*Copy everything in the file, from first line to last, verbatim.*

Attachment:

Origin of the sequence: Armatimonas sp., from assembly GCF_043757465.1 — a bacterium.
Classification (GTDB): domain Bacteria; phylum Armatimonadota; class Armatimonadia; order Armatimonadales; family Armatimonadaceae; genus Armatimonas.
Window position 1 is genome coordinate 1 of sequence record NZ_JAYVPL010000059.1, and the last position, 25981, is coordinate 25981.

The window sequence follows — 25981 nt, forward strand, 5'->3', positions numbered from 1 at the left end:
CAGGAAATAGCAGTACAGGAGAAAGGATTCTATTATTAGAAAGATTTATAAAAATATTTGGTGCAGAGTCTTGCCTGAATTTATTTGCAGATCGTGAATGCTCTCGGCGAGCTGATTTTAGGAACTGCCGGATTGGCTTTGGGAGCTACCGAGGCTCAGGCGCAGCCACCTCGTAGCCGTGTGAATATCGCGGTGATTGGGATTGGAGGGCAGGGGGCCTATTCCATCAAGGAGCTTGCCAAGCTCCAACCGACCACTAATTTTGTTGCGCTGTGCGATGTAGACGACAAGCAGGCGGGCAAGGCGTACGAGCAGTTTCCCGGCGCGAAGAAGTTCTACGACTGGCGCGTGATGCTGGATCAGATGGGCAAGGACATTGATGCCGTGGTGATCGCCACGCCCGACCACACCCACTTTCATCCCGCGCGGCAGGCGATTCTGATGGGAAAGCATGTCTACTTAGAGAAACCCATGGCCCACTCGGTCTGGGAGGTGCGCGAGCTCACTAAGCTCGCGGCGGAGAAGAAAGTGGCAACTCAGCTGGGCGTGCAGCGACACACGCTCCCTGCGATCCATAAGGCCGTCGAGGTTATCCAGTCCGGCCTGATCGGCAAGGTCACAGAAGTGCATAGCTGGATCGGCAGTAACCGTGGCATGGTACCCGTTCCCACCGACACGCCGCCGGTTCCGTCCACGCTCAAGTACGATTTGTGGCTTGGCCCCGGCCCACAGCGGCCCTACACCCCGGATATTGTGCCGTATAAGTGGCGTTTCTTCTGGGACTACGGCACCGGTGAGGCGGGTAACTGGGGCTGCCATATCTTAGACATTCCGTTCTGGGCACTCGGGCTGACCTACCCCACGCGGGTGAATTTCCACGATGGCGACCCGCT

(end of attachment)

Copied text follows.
Origin of the sequence: Armatimonas sp., from assembly GCF_043757465.1 — a bacterium.
Classification (GTDB): domain Bacteria; phylum Armatimonadota; class Armatimonadia; order Armatimonadales; family Armatimonadaceae; genus Armatimonas.
Window position 1 is genome coordinate 1 of sequence record NZ_JAYVPL010000059.1, and the last position, 25981, is coordinate 25981.

The window sequence follows — 25981 nt, forward strand, 5'->3', positions numbered from 1 at the left end:
CAGGAAATAGCAGTACAGGAGAAAGGATTCTATTATTAGAAAGATTTATAAAAATATTTGGTGCAGAGTCTTGCCTGAATTTATTTGCAGATCGTGAATGCTCTCGGCGAGCTGATTTTAGGAACTGCCGGATTGGCTTTGGGAGCTACCGAGGCTCAGGCGCAGCCACCTCGTAGCCGTGTGAATATCGCGGTGATTGGGATTGGAGGGCAGGGGGCCTATTCCATCAAGGAGCTTGCCAAGCTCCAACCGACCACTAATTTTGTTGCGCTGTGCGATGTAGACGACAAGCAGGCGGGCAAGGCGTACGAGCAGTTTCCCGGCGCGAAGAAGTTCTACGACTGGCGCGTGATGCTGGATCAGATGGGCAAGGACATTGATGCCGTGGTGATCGCCACGCCCGACCACACCCACTTTCATCCCGCGCGGCAGGCGATTCTGATGGGAAAGCATGTCTACTTAGAGAAACCCATGGCCCACTCGGTCTGGGAGGTGCGCGAGCTCACTAAGCTCGCGGCGGAGAAGAAAGTGGCAACTCAGCTGGGCGTGCAGCGACACACGCTCCCTGCGATCCATAAGGCCGTCGAGGTTATCCAGTCCGGCCTGATCGGCAAGGTCACAGAAGTGCATAGCTGGATCGGCAGTAACCGTGGCATGGTACCCGTTCCCACCGACACGCCGCCGGTTCCGTCCACGCTCAAGTACGATTTGTGGCTTGGCCCCGGCCCACAGCGGCCCTACACCCCGGATATTGTGCCGTATAAGTGGCGTTTCTTCTGGGACTACGGCACCGGTGAGGCGGGTAACTGGGGCTGCCATATCTTAGACATTCCGTTCTGGGCACTCGGGCTGACCTACCCCACGCGGGTGAATTTCCACGATGGCGACCCGCT